Written by Jhoanna Ballaran, Jefferson Antiporda Reporters and Mae Favila Special to The Manila Times
Former vice president Teofisto Guingona Jr., the Volunteer Against Crime and Corruption and other personalities asked the Supreme Court (SC) on Thursday to order the House of Representatives to pass a measure that will put an end to political dynasties.
In a petition for mandamus, the group headed by Dante Jimenez urged the High Court to use its power and order Congress to create a law against political dynasties, or the succession of government officials coming from the same family, in accordance with Article 2, Section 26 of the Constitution.
“For the past 25 years or a quarter of a century, Congress has wantonly neglected to pass this law,” the petitioners’ lead counsel Leonard de Vera said. The other petitioners include Eduardo Bringas, Vicente Velasquez and retired general Raymundo Jarque.
In their 26-page petition for mandamus, the group said that political dynasties should be prohibited because they are “inimical to the guarantee given to the citizens of the right to equal access to opportunities for public service.”
“We have waited too long. We can wait no longer,” they added. “We ask the Supreme Court to exercise its power granted to it by the Constitution to compel Congress to do its duty to pass a law prohibiting and defining political dynasty. Not by waiting for an indeterminate period of time, but in the immediate present with dispatch and deliberate speed.”
According to Jimenez, 10 out of the 27 candidates running for senator in 2013 belong to powerful political clans. Among them are Paolo Benigno “Bam” Aquino 4th and Margarita “Tingting” Cojuangco, first cousin and aunt, respectively, of President Benigno Aquino 3rd; Ma. Lourdes Nancy Binay, daughter of Vice President Jejomar Binay; Rep. Juan Castañer “Jack” Ponce Enrile, son of Senate President Juan Ponce Enrile; Mayor Joseph Victor “JV” Ejercito, half-brother of Senate Pro Tempore Jose “Jinggoy” Estrada; Sen. Alan Peter Cayetano, brother of Sen. Pia Cayetano; Cynthia Villar, wife of Sen. Manuel “Manny” Villar Jr.; Rep. Juan Edgardo “Sonny” Angara, son of Sen. Edgardo Angara; Rep. Ma. Milagros “Mitos” Magsaysay, daughter-in-law of Vicente Magsaysay, and Ramon Magsaysay Jr., son of the late president Ramon Magsaysay.
“This is a challenge to the Supreme Court [justices] to widen their views. Don’t let them be controlled by the few politicians, by the ones who appointed them,” Jimenez said.
The petitioners, at least 115 lawmakers or 68 percent of the members of the 15th Congress have relatives who have been elected in the previous elections.
“We hope the SC can help us in explaining well what political dynasties are because we’ve been taken for granted by Congress many times already,” Jimenez told reporters.
A writ of mandamus is an order to compel a lower court or a government office to perform its duties correctly. In this case, if the petition will be granted by the tribunal, Congress will be obliged to create a law against the age-old problem of political dynasties.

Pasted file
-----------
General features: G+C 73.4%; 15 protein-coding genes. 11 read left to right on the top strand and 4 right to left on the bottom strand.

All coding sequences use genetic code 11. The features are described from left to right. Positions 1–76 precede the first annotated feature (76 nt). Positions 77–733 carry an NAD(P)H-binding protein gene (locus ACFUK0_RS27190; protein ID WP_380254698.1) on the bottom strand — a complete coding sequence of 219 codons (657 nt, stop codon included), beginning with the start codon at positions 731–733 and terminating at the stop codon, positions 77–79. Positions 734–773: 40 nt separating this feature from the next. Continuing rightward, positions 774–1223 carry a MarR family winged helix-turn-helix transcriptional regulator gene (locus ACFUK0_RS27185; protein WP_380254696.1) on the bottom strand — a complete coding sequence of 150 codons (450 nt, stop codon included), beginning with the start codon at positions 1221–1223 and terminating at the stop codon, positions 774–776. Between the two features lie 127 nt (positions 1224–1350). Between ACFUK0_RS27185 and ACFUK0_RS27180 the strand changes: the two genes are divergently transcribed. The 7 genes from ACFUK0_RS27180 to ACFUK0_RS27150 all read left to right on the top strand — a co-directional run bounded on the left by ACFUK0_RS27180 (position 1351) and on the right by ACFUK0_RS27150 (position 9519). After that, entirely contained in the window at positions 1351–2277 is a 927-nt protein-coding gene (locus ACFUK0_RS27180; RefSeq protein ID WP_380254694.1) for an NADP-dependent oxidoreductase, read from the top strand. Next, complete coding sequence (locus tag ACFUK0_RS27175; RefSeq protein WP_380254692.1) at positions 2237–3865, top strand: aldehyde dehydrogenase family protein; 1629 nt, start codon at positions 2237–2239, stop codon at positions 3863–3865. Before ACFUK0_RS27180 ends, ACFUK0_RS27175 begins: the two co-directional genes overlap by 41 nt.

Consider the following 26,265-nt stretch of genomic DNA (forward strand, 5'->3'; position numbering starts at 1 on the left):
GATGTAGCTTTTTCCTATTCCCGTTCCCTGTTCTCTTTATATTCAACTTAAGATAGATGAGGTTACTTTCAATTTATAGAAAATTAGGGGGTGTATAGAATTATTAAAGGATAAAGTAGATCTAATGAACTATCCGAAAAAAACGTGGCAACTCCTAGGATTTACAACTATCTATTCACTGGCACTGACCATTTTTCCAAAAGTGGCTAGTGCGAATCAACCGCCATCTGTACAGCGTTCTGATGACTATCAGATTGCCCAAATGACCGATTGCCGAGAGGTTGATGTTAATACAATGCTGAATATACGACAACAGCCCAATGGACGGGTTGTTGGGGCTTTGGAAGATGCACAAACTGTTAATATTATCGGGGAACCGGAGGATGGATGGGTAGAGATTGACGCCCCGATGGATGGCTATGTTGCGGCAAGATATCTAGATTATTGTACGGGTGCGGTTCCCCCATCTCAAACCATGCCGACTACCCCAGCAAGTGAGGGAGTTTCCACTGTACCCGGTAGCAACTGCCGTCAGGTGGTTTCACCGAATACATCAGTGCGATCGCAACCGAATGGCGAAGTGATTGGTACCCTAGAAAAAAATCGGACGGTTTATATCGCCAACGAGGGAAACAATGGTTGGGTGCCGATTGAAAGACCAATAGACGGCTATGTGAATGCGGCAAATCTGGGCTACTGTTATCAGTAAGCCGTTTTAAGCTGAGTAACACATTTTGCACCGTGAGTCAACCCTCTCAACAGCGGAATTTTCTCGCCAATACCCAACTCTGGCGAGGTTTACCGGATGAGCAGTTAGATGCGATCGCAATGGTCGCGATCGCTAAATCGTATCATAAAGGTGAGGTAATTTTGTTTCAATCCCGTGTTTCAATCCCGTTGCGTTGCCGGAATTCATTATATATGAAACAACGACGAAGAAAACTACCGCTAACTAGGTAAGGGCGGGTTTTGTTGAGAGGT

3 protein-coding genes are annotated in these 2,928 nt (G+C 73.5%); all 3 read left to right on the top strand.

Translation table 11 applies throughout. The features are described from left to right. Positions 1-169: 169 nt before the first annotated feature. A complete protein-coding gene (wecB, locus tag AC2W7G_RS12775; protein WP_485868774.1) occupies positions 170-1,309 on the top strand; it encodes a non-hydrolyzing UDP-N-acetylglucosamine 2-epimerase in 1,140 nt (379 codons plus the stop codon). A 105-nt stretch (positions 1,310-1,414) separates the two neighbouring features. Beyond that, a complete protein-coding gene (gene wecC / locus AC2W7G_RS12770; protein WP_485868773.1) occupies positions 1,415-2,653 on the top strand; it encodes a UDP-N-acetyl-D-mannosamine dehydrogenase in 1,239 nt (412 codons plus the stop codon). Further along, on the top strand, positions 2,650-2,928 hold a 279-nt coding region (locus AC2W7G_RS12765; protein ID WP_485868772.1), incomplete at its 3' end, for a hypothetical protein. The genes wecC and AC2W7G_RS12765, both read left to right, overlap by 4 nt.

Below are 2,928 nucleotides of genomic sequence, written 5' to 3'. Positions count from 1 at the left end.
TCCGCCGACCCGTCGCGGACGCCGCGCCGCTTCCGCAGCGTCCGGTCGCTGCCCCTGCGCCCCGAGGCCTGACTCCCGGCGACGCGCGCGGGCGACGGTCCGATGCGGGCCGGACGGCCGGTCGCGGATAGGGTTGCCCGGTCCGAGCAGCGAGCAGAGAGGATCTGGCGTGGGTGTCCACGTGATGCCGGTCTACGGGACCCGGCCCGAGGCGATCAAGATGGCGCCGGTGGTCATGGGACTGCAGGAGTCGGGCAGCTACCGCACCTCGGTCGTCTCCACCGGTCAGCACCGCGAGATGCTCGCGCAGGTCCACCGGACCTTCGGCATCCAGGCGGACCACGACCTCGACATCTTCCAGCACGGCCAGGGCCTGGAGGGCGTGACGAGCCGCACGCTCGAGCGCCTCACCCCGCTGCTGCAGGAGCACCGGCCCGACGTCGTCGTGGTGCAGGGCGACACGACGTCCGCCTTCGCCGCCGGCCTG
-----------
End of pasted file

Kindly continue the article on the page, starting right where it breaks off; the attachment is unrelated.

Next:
Sen. Sergio Osmeña 3rd said that any move to outlaw political dynasties should start with the House of Representatives.
Osmeña said that such a bill would face stiff opposition at the lower chamber because many of its members come from political families.
The senator added that in the past, members of the House would “kill” an anti-dynasty measure immediately after it is filed.
“I wanted it to prosper when I first became a senator but the House said don’t bother to send us a bill like that,” Osmeña said.
He said that an anti-dynasty bill should prohibit relatives of an incumbent local official up to the fourth civil degree from seeking a local position in the same province and district.
But Osmeña made it clear that if a relative of a governor wants to run for governor or any local position in a different province, that will not be considered as establishing a political dynasty.
“So let’s say if I’m a governor of Cebu and my brother wants to run as governor of Davao how can that be called a dynasty? But if I’m the president and my cousin wants to run as senator that is dynasty,” he said.
Meanwhile, Representatives Edgardo Angara, Teddy Casiño and Mayor Joseph Victor Ejercito said that scions of political clans should not seek public office if they do not have the credentials for the job.
“I intended to run for a legislative position because I’m a lawyer by profession. I thought that was a good preparation. I hope I don’t sound boastful, but I think I could stand on my own record,” Angara said in a television interview.
Angara finished Economics at the London School of Economics, took up law at the University of the Philippines before finishing Master of Laws in Harvard.
“I am not saying that we are the only ones that can lead our country. There are almost a hundred million Filipinos. Many are smart, many are educated, many know the problems on the ground. That’s the job of political parties, to groom the best and the brightest,” he added.
Casiño agreed that scions of political families should earn their stripes before eyeing public office.
“You should build your track record, start from the bottom. In the case of many of our political families, they start from the top because their family member is already there. No need to go through the barangay level,” Casiño said.
Ejercito claimed that he worked his way up.
“I will not make a run for the Senate if only my name was my asset. I think as a three-term mayor, I was able to uplift the lives of our constituents because we have the lowest poverty incidence per the NSCB [National Statistics Coordination Board],” Ejercito said.